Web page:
After Galibi we went to Brownsberg (via Parbo of course). We decided to try out local public transport and wanted to take the bus to Brownsweg at 06:00. The stop is somewhere on the Saramacca Straat. According to the book it is opposite of Jerusalem Bazaar however locals (who as we found out during our holiday are not so good with explaining directions) were sending us further. In the end we ended up somewhere further down the street and didn’t take the bus to Brownsweg but to Atjoni (Brownsweg was on the way). The stop was at Saramacca Straat 75 next to a shop called „Danny store“. The bus arrived at 06:15 but as we found out it was only leaving at 08:30. However if you want a seat you better get there at 06:00 as the seats were sold-out quickly. Be aware that there is no toilet anywhere in the direct vicinity. The trip was quite an experience and you have to be very, very patient (as with many things in Suriname). Eventually we got to Brownsweg where it took some time to find out which direction to go to Brownsberg. The bus left us next to a supermarket so we had to turn left and continue along the main street until we came to a board pointing the direction to Brownsberg. If you follow the main street you get to a complex of two-three supermarkets, quite a clean toilet (not the one next to the Chinese restaurant) and a Chinese restaurant. We had fries in the restaurant and they were the worst we ever had so not much to recommend. The way to Brownsberg is a nice hike, sometimes a bit steep. It is actually 11km not 13 as mentioned on the official board. At a certain point there was a crossroads where you have to turn left and then just follow always straight and you get out at Brownsberg camp.
The camp is having it’s charm but it is very rustic. We had a lot of frogs, lizards and grasshoppers in our room and in the shower and toilet. Also despite the locals telling you there are no mosquitos there are some especially at dusk but not many. To arrange the camp we called Stinasu and got a reservation. It is a bit overpriced, the same as the food in the only restaurant but it was a wonderful experience as the location is really unique.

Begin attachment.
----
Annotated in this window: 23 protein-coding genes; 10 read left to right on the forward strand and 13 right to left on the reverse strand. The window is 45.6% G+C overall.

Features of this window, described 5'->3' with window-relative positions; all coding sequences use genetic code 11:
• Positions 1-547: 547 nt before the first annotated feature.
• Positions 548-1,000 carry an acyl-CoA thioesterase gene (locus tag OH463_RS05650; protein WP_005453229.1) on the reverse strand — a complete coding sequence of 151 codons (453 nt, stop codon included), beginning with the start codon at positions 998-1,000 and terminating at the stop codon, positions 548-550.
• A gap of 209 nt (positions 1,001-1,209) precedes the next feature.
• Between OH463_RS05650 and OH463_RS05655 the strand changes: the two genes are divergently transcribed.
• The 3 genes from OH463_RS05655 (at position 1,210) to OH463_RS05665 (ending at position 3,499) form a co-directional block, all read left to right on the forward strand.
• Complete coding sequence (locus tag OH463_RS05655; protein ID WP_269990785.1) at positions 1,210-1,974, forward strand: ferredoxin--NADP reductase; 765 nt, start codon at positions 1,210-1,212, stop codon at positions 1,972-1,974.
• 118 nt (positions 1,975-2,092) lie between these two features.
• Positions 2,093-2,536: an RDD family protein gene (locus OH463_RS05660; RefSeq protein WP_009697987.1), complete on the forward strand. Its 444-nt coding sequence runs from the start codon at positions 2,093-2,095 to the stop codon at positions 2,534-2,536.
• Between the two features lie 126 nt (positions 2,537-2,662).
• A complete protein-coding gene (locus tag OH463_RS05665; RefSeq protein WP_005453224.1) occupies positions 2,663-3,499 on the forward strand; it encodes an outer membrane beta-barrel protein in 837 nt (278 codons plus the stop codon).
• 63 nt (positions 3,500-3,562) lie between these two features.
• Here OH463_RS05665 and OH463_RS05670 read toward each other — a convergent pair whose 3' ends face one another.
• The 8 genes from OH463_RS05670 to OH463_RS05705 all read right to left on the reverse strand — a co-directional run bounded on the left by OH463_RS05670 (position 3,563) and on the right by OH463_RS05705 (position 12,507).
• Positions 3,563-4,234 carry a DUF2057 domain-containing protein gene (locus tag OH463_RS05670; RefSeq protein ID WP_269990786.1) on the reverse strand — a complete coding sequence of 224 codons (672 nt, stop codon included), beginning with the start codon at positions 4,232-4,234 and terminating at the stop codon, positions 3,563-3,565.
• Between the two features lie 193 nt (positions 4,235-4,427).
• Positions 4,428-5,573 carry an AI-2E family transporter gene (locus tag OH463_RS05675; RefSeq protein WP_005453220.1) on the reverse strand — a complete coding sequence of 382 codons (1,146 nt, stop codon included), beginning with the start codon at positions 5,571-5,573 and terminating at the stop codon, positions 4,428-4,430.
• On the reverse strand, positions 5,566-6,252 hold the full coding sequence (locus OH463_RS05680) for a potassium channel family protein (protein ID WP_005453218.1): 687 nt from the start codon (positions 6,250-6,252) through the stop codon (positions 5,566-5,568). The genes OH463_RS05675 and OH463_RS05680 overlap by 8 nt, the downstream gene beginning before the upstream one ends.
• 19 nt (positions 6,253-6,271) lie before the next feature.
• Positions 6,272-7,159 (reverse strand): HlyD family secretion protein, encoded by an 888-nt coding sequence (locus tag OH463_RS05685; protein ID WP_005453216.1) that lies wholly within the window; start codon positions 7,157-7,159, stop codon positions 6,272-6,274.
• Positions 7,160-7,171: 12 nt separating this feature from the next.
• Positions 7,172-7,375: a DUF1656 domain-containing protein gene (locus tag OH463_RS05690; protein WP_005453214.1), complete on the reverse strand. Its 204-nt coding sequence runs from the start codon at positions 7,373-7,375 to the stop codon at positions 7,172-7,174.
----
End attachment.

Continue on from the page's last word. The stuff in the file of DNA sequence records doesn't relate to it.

Through a local guy we got a taxi arranged to Atjoni from Brownsweg (phone 07400002, Roy) for 40 SRD pp. Otherwise at that cluster of shops at Brownsweg there are a lot of taxi’s stopping so maybe you can get there one as well.
We have arranged to stay in hotel Botopassi and had a boat taxi from Atjoni to Botopassi organised by the owner of the hotel. The hotel itself is very nice, located on the other side of the river as the village. A useful guide to the Saramacca rivier hotels was laying at Un-Pied-a-Terre. We paid 40 EUR pp per night including three meals a day. The food was very good, the huts neat enough and the company amiable. The location is a very big plus as the riverbank there is particulary beautiful. Next we stayed at Gunzi which is a traditional village (=not Christian) of around 80 inhabitants. The local eco camp Tei Wei is run by two very friendly brothers. There is not much to do in the village but it was a unique experience. Walking around you can see the shrines for offerings to ghosts. Also the huts of the camp are on a nice location next to the river. The food was prepared by one of the owners and was unique as well as it was all local – cassava soup, cooked papaya, local fresh baked buns. We also arranged a alligator spotting trip through the owners. It was a magical experience, being on the river at night and we were lucky and saw loads of baby alligators.
After a brief stay in Parbo in our last week we had a 5 day trip to Kasikasima organised by Mets. We booked it through Jenny tours as it was cheaper. You can immediatelly feel that the tour is organised by professionals. You are never bored. You are never hungry. All is arranged. It is expensive – we paid 770 EUR pp. – but it was worth every cent. Our guides to Kasikasima were local Amerindians and were perfect for this sort of a trip. They knew everything about the jungle, the animals and the plants. The boat trip to the base camp was quite rough, especially because it was end of the dry season, so I would recommend to take a special waterproof bag since the garbage bags provided by the guides are not enough to protect the belongings. Also at one spot you need to change boats and the second boat was having a leak so we had to spend the last part of our journey pouring the water out of the boat.
The hike to Kasikasima is not very hard but the heat and lack of water makes it much tougher.
Transport in Suriname was very easy to arrange it (especially because we speak Dutch). Usually we asked someone local and they either knew someone or could give us a phone number.
Including the costs of the trip to Kasikasima we spent aroud 75 EUR per day. Excluding it was around 50 EUR. If you have any SRD left make sure you exchange them for USD or EUR in Suriname as it seems it is not possible to get rid of them anywhere else.